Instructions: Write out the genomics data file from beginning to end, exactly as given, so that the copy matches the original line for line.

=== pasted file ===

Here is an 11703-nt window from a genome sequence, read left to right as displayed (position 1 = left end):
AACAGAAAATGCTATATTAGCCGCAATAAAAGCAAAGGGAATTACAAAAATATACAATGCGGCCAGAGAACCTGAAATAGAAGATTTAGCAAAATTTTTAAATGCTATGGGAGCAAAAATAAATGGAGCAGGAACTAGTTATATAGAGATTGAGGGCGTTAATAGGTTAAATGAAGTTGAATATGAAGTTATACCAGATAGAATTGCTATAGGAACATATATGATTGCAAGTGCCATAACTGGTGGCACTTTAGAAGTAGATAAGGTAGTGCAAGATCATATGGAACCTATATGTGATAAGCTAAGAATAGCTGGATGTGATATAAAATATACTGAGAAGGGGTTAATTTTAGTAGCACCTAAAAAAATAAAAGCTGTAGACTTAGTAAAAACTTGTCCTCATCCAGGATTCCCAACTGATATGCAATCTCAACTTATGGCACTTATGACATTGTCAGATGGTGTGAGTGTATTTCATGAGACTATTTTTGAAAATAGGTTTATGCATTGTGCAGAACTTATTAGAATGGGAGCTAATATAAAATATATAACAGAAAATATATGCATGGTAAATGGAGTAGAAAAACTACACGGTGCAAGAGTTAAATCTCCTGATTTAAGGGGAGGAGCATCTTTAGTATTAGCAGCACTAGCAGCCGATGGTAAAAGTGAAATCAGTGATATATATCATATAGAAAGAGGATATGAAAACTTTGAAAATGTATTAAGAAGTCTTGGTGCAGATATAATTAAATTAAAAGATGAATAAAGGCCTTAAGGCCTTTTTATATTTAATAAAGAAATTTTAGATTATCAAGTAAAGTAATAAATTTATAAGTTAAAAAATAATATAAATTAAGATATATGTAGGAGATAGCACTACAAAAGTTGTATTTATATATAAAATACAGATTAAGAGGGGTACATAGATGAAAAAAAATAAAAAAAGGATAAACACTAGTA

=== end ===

Here is an 11703-nt window from a genome sequence, read left to right as displayed (position 1 = left end):
AACAGAAAATGCTATATTAGCCGCAATAAAAGCAAAGGGAATTACAAAAATATACAATGCGGCCAGAGAACCTGAAATAGAAGATTTAGCAAAATTTTTAAATGCTATGGGAGCAAAAATAAATGGAGCAGGAACTAGTTATATAGAGATTGAGGGCGTTAATAGGTTAAATGAAGTTGAATATGAAGTTATACCAGATAGAATTGCTATAGGAACATATATGATTGCAAGTGCCATAACTGGTGGCACTTTAGAAGTAGATAAGGTAGTGCAAGATCATATGGAACCTATATGTGATAAGCTAAGAATAGCTGGATGTGATATAAAATATACTGAGAAGGGGTTAATTTTAGTAGCACCTAAAAAAATAAAAGCTGTAGACTTAGTAAAAACTTGTCCTCATCCAGGATTCCCAACTGATATGCAATCTCAACTTATGGCACTTATGACATTGTCAGATGGTGTGAGTGTATTTCATGAGACTATTTTTGAAAATAGGTTTATGCATTGTGCAGAACTTATTAGAATGGGAGCTAATATAAAATATATAACAGAAAATATATGCATGGTAAATGGAGTAGAAAAACTACACGGTGCAAGAGTTAAATCTCCTGATTTAAGGGGAGGAGCATCTTTAGTATTAGCAGCACTAGCAGCCGATGGTAAAAGTGAAATCAGTGATATATATCATATAGAAAGAGGATATGAAAACTTTGAAAATGTATTAAGAAGTCTTGGTGCAGATATAATTAAATTAAAAGATGAATAAAGGCCTTAAGGCCTTTTTATATTTAATAAAGAAATTTTAGATTATCAAGTAAAGTAATAAATTTATAAGTTAAAAAATAATATAAATTAAGATATATGTAGGAGATAGCACTACAAAAGTTGTATTTATATATAAAATACAGATTAAGAGGGGTACATAGATGAAAAAAAATAAAAAAAGGATAAACACTAGTA